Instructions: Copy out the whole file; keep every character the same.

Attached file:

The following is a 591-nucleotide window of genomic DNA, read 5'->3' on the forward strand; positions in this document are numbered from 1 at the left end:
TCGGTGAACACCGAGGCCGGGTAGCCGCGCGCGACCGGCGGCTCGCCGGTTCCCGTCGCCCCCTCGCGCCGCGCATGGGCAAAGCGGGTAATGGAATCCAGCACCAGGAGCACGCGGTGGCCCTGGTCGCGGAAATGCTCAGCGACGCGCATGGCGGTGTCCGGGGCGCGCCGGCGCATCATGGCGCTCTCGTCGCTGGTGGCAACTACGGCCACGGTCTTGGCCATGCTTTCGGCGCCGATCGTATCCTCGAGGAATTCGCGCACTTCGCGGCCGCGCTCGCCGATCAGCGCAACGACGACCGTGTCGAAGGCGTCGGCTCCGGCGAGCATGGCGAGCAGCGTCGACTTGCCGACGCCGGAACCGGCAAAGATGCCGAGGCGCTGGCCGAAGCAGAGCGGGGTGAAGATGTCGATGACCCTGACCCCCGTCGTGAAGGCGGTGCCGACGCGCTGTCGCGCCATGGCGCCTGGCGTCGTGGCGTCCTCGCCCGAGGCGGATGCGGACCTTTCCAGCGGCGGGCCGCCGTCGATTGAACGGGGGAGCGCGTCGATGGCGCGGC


The following is a 591-nucleotide window of genomic DNA, read 5'->3' on the forward strand; positions in this document are numbered from 1 at the left end:
TCGGTGAACACCGAGGCCGGGTAGCCGCGCGCGACCGGCGGCTCGCCGGTTCCCGTCGCCCCCTCGCGCCGCGCATGGGCAAAGCGGGTAATGGAATCCAGCACCAGGAGCACGCGGTGGCCCTGGTCGCGGAAATGCTCAGCGACGCGCATGGCGGTGTCCGGGGCGCGCCGGCGCATCATGGCGCTCTCGTCGCTGGTGGCAACTACGGCCACGGTCTTGGCCATGCTTTCGGCGCCGATCGTATCCTCGAGGAATTCGCGCACTTCGCGGCCGCGCTCGCCGATCAGCGCAACGACGACCGTGTCGAAGGCGTCGGCTCCGGCGAGCATGGCGAGCAGCGTCGACTTGCCGACGCCGGAACCGGCAAAGATGCCGAGGCGCTGGCCGAAGCAGAGCGGGGTGAAGATGTCGATGACCCTGACCCCCGTCGTGAAGGCGGTGCCGACGCGCTGTCGCGCCATGGCGCCTGGCGTCGTGGCGTCCTCGCCCGAGGCGGATGCGGACCTTTCCAGCGGCGGGCCGCCGTCGATTGAACGGGGGAGCGCGTCGATGGCGCGGC